Last night, following an impromptu tweet to an “old” friend, I ended up staying up till after 3am; typically out of charcter for me currently, discussing the typical things you do when you catch up with pals that have not been spoken to in a while as well as about philosophy and past antics; old jokes in particular.
I’m no professor of humour but it seems clear to me, and I’m sure most people, that humour relies upon, primarily, both the performer and the audience both being brought up in the same culture and both having the same general frame of reference. It’s obvious that if I have no comprehension of a given subject matter that it will be hard, ney, impossible to understand a joke based on it as it requires active negotiation between the subject and its connotations for humour to develop. I’m going to insinuate that the closer the relationship, in terms of frames of reference, between the audience and the performer, the more intensified the laughs and the humour will be. Take this idea to its logical conclusion, the best form of humour are the “in-jokes; regardless of how infantile or banal they may be, that have been negotiated and developed, often unwittingly, between close groups of friends and therefore they are the pinnacle of humour.
Recalling these In-Jokes that have developed over the years between my “old” friends; a term I don’t particularly like but is apt for the purpose of this, last night was a real laugh and, terms of a post-modern/baudrillard inspired viewpoint, it made me come to the conclusion that humour which has not naturally developed between friends is a simulation of humour, the true nature of real humour is not the joke and the punchline but its the experiences and memories that are associated with the exisitense of the joke, it is here where the “real” humour lies. What comedy products serve to do is present you with a simulatation of this negotiated shared joke creation process, but it ultimately fails to live up to the original, it is a simulation of humour, and in many ways we as a society of come to prefer it, as with most simulations, which is a real shame. Of course this is not to say in-jokes no longer exist, far from it, it’s just they are often vastly under-appreciated due to there relatively small scope.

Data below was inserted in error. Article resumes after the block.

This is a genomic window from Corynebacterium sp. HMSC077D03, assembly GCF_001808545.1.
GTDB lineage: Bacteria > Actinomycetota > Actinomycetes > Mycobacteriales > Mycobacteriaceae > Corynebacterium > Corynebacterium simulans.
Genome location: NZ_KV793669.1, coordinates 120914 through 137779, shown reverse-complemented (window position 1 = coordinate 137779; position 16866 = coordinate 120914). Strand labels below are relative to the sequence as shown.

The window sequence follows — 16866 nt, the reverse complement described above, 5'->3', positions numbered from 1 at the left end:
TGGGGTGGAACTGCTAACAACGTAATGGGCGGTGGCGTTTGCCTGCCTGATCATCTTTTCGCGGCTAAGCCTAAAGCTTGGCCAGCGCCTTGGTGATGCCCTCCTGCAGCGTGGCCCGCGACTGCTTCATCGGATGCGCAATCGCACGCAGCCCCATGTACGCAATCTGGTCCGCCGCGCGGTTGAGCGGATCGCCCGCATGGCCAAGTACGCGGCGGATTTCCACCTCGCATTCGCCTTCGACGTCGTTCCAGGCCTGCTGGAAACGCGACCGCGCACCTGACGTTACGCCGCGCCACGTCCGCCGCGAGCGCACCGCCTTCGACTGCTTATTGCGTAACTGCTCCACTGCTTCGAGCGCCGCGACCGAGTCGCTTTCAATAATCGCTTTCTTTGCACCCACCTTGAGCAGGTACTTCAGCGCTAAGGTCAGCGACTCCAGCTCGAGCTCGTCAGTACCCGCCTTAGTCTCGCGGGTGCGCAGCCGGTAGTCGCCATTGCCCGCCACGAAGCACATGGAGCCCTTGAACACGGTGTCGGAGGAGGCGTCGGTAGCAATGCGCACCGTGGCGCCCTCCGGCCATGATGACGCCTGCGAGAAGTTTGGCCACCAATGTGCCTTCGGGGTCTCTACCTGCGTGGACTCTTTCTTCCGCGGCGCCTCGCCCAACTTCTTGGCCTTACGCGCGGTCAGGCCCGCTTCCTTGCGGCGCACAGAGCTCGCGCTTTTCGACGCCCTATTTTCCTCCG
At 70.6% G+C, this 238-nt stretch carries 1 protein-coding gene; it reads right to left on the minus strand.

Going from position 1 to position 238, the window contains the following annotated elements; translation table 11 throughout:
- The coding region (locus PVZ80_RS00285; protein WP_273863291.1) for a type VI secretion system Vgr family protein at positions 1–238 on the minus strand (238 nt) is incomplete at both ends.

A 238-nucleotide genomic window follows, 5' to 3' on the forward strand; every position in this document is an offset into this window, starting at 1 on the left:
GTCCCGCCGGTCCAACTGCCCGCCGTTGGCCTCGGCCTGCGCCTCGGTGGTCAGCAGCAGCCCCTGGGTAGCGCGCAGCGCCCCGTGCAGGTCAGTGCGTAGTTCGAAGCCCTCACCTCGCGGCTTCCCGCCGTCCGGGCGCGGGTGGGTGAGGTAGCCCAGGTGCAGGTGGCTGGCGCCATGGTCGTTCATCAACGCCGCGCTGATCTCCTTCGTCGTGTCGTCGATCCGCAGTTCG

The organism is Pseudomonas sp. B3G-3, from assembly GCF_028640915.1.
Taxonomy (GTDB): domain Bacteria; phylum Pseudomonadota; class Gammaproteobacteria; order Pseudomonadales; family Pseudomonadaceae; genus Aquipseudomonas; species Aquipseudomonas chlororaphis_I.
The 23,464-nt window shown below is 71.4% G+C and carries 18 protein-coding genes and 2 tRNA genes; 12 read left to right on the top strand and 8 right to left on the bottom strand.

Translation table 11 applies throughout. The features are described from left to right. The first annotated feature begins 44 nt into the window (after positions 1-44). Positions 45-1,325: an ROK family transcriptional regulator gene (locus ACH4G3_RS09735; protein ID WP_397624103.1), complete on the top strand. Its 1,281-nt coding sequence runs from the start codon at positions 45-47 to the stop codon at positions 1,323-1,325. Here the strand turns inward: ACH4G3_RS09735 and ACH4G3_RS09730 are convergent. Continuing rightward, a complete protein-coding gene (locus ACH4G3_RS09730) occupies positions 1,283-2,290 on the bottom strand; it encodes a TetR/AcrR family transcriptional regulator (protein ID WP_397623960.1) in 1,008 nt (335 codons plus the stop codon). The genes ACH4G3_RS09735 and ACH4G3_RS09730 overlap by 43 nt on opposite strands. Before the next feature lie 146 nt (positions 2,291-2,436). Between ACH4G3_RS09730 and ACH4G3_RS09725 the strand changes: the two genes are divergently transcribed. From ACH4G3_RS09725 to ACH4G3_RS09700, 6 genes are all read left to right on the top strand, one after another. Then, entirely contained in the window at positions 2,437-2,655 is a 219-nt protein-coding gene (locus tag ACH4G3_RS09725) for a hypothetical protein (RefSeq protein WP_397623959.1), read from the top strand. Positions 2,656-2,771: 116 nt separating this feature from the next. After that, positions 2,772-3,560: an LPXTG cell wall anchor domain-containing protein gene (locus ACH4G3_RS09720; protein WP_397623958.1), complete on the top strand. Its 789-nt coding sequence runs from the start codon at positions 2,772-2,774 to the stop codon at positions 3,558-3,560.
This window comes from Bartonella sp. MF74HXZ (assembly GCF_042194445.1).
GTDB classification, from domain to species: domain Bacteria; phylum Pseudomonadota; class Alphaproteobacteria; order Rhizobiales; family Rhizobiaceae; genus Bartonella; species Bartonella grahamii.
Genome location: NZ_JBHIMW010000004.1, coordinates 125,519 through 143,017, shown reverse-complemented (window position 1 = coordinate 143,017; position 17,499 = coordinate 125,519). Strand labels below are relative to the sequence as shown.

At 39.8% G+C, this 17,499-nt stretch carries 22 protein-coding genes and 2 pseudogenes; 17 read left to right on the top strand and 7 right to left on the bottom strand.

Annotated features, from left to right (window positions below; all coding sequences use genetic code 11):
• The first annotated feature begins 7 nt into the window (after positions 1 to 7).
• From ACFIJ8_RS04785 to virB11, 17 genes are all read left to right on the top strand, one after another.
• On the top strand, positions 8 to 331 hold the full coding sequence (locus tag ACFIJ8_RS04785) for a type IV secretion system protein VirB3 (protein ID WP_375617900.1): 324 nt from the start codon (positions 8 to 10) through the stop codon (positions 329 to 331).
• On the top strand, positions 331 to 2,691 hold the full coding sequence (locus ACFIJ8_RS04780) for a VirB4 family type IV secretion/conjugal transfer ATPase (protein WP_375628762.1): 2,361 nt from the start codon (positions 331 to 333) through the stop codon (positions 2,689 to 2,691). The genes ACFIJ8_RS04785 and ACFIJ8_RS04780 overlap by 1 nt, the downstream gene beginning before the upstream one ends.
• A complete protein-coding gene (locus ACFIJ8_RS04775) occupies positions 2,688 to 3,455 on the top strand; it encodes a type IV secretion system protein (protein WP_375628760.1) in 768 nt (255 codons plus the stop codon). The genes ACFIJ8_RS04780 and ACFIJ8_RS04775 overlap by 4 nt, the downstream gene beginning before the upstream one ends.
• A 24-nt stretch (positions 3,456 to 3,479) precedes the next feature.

I did not intend actually to write a blogpost harping on about humour like this, but in the often stream of consciousness nature of some of the blogposts on this here badly maintained blog it has happened, and I have no intention of going back and making it sound more coherent; it is what it is. It must be said that in the nice wether we’ve had in recent days I’ve ended up reading some of Guy Debord’s Society of the Spectacle, and this has cleary shaped this blogpost somewhat. Just gonna end on a quote from the book which I really liked, although it’s not actually from Debord himself, its in-fact a quote from the philosopher Feuerbach, taken from the start of the copy of the book which I own, it true origin is from the book entitled “The Essence of Christianity”
“But for the present age, which prefers the sign to the thing signified, the copy of the original, representation to reality, appearance to essence… truth is considered profane and only illusion is sacred. Sacredness is in fact held to be enhanced in proportion as truth decreases and illusion increases, so that the highest degree of illusion comes to be the highest degree of sacredness.”